On Monday, Feb. 6, the Maine Campus interviewed student senator Cameron Nelson, who has recently announced his candidacy for University of Maine student body president.
Nelson is a third-year student and has been involved with student government for two semesters now, after transferring from the University of Southern Maine where he studied political science and business analytics. Since then, he has committed himself to student government here at UMaine.
Nelson has been politically inclined for several years, with experience dating back to seventh grade.
“I remember in seventh grade, the first political thing I ever saw was the Republican presidential debate, like the Republican primary,” Nelson said. “I don’t know why I was just so drawn to people on stage, just like grappling with the future of our country. So just like activism and politics has always had this pull on me that nothing else ever has.”
When asked why he is running for UMSG president, Senator Nelson articulated numerous reasons:
“Most importantly, I’m running for student body president because I feel like the 21st century has introduced a number of different types of challenges that will need a different type of never-before-seen leadership to help us walk through those challenges and conquer them,” Nelson said.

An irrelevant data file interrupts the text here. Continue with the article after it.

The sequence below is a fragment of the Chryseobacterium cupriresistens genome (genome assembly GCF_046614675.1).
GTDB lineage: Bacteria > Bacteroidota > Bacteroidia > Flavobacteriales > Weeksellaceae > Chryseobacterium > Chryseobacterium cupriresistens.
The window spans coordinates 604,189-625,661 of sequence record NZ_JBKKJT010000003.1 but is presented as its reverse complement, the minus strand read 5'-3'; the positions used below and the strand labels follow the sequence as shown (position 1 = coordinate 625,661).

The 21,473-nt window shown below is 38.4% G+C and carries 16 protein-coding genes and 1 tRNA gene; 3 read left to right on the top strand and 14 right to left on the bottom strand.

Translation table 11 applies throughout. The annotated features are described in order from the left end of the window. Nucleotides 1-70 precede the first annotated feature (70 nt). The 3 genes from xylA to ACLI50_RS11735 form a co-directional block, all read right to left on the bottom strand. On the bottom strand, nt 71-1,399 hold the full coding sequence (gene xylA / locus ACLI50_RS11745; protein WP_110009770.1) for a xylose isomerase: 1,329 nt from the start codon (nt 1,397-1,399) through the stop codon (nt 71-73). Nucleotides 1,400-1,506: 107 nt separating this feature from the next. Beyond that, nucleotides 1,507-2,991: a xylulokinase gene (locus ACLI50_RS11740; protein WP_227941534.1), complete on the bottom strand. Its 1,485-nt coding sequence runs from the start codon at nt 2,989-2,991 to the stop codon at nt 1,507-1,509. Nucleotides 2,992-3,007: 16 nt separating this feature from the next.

Nelson then detailed some of his goals if elected president, beginning with the Pine Tree Resolution.
“There’s a state-level bill of the main legislature called the Pine Tree Amendment that seeks to enshrine a right to a clean environment in the Maine Constitution.” Nelson explained. “We introduced a bill to take the text of that bill, which would be put into the Maine Constitution and put that into the University of Maine student Constitution. So students of the University of Maine would have the right to a clean and healthy environment, pure water, clean air and everything like that. So if we’re elected we would like to see the passage of that.”
That is just one of Senator Nelson’s campaign pillars.
“We also have a bill to amend the University of Maine Constitution to include gender non-conforming individuals in the list of classes protected from hate-crimes,” Nelson said.
Nelson outlined the remaining three pillars of his campaign.
“Our four pillars are committed to ending racial and social inequality on the basis of gender, sexuality, income and all other classes that might basically subject somebody to inequality; Increasing access to mental health resources and making sure that everybody has access to equal opportunity and pursuing their best selves; and our final pillar is a commitment to transparency and democracy for students,” Nelson stated.
After interviewing Nelson, it was abundantly clear that he takes his campaign very seriously and is incredibly passionate about student government. If you have any questions about Senator Nelson’s campaign or his goal, please contact him at email@example.com.